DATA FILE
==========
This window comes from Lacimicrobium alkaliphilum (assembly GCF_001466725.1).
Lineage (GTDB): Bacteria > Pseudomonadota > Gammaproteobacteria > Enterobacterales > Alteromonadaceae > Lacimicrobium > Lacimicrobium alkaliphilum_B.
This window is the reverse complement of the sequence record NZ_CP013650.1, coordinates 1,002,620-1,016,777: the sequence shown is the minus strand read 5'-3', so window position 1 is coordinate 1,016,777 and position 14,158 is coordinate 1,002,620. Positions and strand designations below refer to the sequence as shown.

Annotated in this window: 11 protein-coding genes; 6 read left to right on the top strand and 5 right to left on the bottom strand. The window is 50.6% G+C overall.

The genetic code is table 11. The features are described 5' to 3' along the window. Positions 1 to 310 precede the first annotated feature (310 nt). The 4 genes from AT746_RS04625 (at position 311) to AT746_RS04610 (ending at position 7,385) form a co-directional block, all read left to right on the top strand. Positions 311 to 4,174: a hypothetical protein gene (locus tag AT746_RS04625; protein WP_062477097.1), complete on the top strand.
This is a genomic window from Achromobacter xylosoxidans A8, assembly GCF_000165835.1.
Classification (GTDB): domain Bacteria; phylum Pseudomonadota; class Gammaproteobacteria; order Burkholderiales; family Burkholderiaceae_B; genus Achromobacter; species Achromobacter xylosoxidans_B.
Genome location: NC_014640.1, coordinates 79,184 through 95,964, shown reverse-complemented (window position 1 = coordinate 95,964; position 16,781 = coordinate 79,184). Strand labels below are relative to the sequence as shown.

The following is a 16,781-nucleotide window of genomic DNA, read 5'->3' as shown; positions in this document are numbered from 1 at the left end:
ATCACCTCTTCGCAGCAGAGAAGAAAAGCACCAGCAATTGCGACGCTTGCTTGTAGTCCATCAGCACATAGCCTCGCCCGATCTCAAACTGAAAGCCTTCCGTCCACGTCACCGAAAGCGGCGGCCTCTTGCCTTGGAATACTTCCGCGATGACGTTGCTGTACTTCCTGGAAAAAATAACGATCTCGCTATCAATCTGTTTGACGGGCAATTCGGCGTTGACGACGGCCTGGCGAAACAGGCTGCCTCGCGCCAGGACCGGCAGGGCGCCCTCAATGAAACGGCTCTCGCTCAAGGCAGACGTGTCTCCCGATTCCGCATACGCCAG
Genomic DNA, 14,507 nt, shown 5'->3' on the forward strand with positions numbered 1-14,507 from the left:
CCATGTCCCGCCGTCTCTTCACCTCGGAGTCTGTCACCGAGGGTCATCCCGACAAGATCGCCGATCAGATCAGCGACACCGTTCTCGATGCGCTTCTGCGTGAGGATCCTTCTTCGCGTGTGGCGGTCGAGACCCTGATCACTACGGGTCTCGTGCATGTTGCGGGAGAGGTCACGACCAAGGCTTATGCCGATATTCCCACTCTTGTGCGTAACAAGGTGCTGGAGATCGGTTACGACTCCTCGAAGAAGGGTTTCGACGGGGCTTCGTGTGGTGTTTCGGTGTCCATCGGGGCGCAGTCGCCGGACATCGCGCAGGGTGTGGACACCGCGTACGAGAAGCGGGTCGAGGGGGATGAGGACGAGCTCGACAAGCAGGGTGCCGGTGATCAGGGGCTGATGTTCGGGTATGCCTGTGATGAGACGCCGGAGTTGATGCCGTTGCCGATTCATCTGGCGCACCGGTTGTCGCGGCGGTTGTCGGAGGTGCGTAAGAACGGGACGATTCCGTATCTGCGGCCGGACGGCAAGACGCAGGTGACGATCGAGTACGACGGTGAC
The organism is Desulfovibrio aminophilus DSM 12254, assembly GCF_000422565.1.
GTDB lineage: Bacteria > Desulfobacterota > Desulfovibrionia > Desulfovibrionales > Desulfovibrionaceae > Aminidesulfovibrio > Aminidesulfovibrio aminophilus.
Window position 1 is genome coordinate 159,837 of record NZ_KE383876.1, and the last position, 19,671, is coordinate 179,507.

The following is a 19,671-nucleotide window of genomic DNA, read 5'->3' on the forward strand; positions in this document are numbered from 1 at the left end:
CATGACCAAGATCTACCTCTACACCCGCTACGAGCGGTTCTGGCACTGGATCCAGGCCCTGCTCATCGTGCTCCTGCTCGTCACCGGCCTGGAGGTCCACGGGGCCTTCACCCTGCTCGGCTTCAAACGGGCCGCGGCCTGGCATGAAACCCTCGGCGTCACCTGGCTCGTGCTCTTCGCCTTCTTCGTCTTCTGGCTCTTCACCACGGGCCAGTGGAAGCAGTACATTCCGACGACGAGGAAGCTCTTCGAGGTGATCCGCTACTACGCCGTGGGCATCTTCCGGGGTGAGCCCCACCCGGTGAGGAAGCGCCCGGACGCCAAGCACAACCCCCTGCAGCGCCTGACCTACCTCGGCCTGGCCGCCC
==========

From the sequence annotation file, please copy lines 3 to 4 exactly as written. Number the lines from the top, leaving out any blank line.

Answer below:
This window is the reverse complement of the sequence record NZ_CP013650.1, coordinates 1,002,620-1,016,777: the sequence shown is the minus strand read 5'-3', so window position 1 is coordinate 1,016,777 and position 14,158 is coordinate 1,002,620. Positions and strand designations below refer to the sequence as shown.

Annotated in this window: 11 protein-coding genes; 6 read left to right on the top strand and 5 right to left on the bottom strand. The window is 50.6% G+C overall.